Our mission is to improve the lives of porphyria patients by improving the diagnosis and treatment of these rare conditions. EPNET has been funded by the EU Commission (DG SANCO, PHEA programme). The objective is to provide an effective network of specialist porphyria centres in each country. EPNET contains 28 EU specialist centres that work together to develop an up-to-date approach to the management of patients and families with porphyria that conforms to uniform standards. EPNET focuses on: provision of information to patients (in their own languages) and healthcare professionals (HCPs); collection of information on safety of drugs; use of external quality assessment to develop quality standards for diagnosis and clinical advice; a web-based registry to collect data about the porphyrias to inform clinical practice and healthcare planning. Progress is communicated to partners through regular meetings and reports. Information on the porphyrias and drug selection is made available to patients, public health authorities and HCP’s at www.porphyria-europe.org; www.drugs-porphyria.org.
Porphyrias are uncommon diseases for which diagnosis and treatment varies within the EU. The overall aim of EPNET is therefore to improve the clinical management of porphyria patients.
The general objectives are to:
- increase accuracy of diagnosis; reduce delay in diagnosis and to expand specialist diagnostic and clinical centres in the EU, each of which conforms to agreed quality criteria
- improve knowledge and understanding of porphyrias by providing continually updated information to patients in their own languages, and to HCPs, on a dedicated porphyria website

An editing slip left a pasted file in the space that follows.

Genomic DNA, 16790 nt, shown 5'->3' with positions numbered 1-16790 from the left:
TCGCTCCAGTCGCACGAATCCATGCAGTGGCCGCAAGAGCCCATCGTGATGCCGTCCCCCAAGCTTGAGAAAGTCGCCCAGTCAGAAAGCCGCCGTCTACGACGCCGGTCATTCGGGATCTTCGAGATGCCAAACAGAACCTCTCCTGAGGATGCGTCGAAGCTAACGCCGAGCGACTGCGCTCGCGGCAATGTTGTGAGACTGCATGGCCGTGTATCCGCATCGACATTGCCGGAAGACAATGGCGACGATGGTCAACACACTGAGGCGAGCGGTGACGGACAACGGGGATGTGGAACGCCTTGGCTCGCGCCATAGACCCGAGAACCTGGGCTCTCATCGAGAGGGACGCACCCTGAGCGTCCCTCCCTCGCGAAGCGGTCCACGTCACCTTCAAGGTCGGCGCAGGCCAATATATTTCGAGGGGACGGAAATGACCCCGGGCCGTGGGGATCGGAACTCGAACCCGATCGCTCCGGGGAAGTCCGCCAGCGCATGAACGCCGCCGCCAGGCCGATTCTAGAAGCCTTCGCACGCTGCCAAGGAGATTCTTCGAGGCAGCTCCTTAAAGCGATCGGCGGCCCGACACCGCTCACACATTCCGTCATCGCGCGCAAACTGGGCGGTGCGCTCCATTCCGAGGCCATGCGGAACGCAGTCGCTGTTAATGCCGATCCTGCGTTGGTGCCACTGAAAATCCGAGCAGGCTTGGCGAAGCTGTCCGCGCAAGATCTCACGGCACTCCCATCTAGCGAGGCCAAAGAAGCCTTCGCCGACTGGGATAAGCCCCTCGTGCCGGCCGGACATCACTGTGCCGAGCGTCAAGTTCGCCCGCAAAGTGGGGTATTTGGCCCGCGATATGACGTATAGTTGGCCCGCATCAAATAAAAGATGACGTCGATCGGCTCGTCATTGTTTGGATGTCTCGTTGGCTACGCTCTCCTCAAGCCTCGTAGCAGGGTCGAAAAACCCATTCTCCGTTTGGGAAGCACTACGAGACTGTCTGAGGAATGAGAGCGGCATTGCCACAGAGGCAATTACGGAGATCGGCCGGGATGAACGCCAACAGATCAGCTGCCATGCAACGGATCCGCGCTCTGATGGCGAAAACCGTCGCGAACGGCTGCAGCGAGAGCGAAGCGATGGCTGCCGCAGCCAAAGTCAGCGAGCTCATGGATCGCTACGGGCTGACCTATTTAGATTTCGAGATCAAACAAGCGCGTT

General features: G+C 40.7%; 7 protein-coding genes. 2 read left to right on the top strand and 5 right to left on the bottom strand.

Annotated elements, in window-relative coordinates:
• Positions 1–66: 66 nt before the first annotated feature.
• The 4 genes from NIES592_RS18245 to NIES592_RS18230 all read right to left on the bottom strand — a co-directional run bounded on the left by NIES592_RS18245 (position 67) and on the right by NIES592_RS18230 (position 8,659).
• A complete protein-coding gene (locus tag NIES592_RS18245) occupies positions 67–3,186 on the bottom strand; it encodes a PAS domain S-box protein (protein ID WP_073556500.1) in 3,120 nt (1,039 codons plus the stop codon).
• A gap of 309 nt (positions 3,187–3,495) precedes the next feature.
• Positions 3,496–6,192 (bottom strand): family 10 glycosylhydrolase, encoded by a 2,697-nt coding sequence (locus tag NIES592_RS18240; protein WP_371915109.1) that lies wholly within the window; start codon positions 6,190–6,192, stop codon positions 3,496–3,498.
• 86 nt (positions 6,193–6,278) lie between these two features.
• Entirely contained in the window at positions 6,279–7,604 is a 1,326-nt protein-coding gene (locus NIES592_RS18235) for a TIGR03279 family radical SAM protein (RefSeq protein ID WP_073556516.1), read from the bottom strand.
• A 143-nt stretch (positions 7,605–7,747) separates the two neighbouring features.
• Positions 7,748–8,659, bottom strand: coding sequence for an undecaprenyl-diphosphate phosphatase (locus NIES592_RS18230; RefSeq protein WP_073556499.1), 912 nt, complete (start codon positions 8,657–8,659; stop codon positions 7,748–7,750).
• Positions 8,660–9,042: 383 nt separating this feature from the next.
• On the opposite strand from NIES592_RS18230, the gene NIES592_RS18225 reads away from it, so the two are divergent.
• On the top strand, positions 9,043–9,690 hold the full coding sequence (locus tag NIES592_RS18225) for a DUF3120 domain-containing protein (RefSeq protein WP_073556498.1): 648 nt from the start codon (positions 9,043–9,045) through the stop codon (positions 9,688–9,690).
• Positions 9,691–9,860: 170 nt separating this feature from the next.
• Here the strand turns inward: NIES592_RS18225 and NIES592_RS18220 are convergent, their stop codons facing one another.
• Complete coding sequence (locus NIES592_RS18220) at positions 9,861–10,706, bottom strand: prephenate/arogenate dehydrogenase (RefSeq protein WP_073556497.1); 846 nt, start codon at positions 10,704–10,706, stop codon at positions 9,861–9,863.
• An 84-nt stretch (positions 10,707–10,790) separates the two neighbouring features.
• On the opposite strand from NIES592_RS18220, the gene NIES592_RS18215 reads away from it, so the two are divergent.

- provide continuously improving, evidence-based information about selection of drugs for use in patients with acute porphyria
- improve collective knowledge of clinical manifestations and phenotypic variability of porphyrias and their complications through collection of epidemiological data to inform Public Health Authorities
- promote and facilitate research into the porphyrias through EU collaboration
Therefore the main activities are:
-Coordinate the European Porphyria Network
-Host and manage the European Porphyria Network website to ensure regular updating of information for patients and healthcare professionals
-Offer training opportunities to clinicians and clinical scientists through 4-6 week attachment to an acknowledged specialist centre
-Develop and disseminate evidence-based best practice guidelines for diagnosis and treatment of porphyria
-Provide remedial support to under performing specialist laboratories identified through the External Quality Assurance Scheme to improve diagnostic testing quality
-Co-ordinate collection, update and maintenance of a searchable, evidence based database for selecting drugs for acute porphyria patients
-Expand registry database to collect and analyse clinical data regarding clinical manifestations and phenotypic variability
-Disseminate information to EPNET members, patient support groups and the wider clinical community
-Identify opportunities to contribute to related European organisations and initiatives in rare disease such as Orphanet, EuroGentest and others
Objective 1: to extend EPNET to all European countries
Activities and Methods: Representatives in countries where there is still not a porphyria centre will be approached through personal contacts, internet browsing or national Presidents of Associations for Clinical Chemistry affiliated to the EU federation of clinical chemistry. Potential specialist centres will be asked to fill in the application form developed during the first part of this project. This form gives minimum criteria for being a specialist porphyria centre. All the existing participants in EPNET will also be asked to complete a similar annual activity report. In countries without a specialist centre, the project will try to encourage such centres to be established.